Discourse Studies is the largest, most complete, most diverse and only multidisciplinary introduction to the field. Now combined into a single volume, this essential handbook:
is fully updated from start to finish to cover contemporary debates and research literature; covers everything from grammar, narrative, argumentation, cognition and pragmatics to social, political and critical approaches; adds two new chapters on ideology and identity; puts the student at the center, offering brand new features such as worked examples, sample analyses and recommended further reading
Written and edited by world-class scholars in their fields, it is the essential, one-stop companion for any student of discourse analysis and discourse studies.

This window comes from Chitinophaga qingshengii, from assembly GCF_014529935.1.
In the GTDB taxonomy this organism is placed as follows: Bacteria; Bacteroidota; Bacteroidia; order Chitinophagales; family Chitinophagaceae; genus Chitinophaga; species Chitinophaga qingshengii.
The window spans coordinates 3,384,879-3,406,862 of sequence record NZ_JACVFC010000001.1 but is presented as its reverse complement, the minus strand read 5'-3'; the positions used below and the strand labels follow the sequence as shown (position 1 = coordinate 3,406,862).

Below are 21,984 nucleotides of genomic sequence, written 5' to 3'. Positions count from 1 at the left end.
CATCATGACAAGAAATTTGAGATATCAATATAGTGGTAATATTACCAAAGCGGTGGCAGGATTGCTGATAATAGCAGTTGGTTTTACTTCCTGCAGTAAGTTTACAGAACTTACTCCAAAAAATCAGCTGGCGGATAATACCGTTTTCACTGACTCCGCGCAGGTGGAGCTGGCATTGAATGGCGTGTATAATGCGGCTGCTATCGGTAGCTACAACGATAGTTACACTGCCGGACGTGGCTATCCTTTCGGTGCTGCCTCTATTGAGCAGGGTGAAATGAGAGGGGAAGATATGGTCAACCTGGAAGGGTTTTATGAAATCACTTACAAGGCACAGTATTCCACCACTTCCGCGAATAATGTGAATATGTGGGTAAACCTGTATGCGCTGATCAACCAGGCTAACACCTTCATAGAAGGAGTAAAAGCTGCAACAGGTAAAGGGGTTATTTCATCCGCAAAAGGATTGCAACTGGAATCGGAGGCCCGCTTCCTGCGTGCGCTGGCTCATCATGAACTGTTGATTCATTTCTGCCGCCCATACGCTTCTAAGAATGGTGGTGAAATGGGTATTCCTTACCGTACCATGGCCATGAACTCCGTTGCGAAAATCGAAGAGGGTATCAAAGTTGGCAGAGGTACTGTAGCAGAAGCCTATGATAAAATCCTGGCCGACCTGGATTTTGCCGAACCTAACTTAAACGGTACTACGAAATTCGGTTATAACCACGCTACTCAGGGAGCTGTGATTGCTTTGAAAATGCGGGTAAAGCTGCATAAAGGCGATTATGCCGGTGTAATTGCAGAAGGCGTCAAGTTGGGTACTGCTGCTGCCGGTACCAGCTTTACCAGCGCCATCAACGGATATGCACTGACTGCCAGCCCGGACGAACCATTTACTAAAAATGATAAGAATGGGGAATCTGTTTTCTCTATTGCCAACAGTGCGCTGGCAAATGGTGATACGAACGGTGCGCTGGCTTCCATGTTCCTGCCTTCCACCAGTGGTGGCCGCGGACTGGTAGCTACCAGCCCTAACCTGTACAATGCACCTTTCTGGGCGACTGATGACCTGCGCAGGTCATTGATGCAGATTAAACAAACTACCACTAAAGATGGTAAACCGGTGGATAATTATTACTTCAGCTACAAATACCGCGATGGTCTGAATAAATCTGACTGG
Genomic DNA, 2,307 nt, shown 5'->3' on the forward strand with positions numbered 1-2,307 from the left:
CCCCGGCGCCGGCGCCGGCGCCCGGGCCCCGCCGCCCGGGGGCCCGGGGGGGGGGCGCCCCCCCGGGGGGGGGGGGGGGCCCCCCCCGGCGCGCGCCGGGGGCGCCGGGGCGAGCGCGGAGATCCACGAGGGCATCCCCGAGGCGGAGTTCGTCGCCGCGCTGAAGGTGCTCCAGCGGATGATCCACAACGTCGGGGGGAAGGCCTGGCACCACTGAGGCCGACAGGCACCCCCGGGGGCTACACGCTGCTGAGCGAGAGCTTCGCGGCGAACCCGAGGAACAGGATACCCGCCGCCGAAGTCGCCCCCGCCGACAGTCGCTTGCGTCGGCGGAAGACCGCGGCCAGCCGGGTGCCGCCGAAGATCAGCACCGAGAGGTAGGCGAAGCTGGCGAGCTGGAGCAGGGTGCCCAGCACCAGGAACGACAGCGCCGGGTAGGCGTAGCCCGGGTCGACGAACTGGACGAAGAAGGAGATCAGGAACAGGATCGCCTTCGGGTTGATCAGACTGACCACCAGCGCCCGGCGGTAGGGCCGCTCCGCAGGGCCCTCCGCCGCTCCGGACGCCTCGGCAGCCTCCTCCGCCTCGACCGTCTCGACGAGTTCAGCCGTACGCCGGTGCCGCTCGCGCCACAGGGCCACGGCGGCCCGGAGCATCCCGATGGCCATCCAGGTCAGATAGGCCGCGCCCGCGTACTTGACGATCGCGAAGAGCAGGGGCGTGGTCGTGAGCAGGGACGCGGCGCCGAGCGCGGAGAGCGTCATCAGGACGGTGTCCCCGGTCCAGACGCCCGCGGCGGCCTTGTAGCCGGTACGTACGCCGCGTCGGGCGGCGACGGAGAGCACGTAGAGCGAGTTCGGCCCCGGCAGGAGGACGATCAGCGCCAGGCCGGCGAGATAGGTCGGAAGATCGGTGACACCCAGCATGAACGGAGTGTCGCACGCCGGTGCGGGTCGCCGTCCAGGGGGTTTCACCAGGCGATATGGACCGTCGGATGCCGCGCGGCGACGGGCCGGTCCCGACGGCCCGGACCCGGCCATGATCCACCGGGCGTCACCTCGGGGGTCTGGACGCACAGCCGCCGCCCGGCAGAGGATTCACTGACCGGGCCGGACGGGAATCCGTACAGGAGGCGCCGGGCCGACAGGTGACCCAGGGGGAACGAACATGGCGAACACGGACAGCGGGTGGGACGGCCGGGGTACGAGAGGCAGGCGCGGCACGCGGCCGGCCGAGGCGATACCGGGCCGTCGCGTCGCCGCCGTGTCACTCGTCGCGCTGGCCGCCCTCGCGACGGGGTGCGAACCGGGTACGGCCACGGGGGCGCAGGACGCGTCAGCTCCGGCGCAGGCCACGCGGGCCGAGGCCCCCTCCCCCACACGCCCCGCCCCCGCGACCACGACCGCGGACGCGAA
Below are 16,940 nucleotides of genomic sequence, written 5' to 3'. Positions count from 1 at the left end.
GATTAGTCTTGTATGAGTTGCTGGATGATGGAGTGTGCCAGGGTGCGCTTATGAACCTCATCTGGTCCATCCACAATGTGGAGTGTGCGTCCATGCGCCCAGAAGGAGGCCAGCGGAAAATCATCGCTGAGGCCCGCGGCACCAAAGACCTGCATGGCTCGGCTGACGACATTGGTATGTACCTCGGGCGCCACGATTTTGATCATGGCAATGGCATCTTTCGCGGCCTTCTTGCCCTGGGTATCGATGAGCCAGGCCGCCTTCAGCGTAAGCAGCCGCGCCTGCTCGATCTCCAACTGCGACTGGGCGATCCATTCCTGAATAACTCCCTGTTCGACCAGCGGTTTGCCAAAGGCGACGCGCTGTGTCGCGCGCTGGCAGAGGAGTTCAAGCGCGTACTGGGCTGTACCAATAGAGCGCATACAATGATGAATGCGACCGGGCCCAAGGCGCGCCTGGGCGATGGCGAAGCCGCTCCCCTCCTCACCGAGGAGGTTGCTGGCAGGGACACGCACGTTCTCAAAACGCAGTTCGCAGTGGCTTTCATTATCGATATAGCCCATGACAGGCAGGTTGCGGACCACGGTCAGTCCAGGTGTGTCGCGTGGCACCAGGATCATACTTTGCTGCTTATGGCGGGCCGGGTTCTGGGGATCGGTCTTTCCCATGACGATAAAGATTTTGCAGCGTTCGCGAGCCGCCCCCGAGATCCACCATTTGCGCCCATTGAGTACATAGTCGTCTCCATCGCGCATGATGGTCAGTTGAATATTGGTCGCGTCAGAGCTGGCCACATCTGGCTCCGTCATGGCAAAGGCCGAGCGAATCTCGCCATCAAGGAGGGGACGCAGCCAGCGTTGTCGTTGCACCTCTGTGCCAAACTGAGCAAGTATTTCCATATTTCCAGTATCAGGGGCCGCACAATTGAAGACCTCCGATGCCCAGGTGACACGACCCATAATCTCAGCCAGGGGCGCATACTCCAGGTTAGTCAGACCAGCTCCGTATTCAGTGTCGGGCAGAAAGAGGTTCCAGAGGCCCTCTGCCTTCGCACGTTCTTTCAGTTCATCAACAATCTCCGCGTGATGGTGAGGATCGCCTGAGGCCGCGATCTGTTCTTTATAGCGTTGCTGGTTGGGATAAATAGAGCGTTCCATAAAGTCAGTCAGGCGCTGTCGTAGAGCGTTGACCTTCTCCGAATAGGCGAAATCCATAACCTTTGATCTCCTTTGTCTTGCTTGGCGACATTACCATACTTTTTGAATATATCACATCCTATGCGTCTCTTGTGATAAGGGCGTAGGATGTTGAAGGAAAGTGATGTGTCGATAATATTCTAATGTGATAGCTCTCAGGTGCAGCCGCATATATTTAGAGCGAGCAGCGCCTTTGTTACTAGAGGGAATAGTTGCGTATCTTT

Chapter Thirteen: Discourse and Identity
Discourse and Identity
Human communication is about exchanging information, getting things done, expressing feelings and emotions – but it is also, crucially, about conveying to one another what kind of people we are; which geographical, ethnic, social communities we belong to; where we stand in relation to ethical and moral questions; or where our loyalties are in political terms. While we use language to convey images of ourselves we also use it to identify others, to classify and judge people, to align ourselves with them, signalling our similarities, or to distance ourselves from them, underlining our differences. In these and many other ways language and discourse are central to the construction and negotiation of identities.
The closeness of this connection has often been ...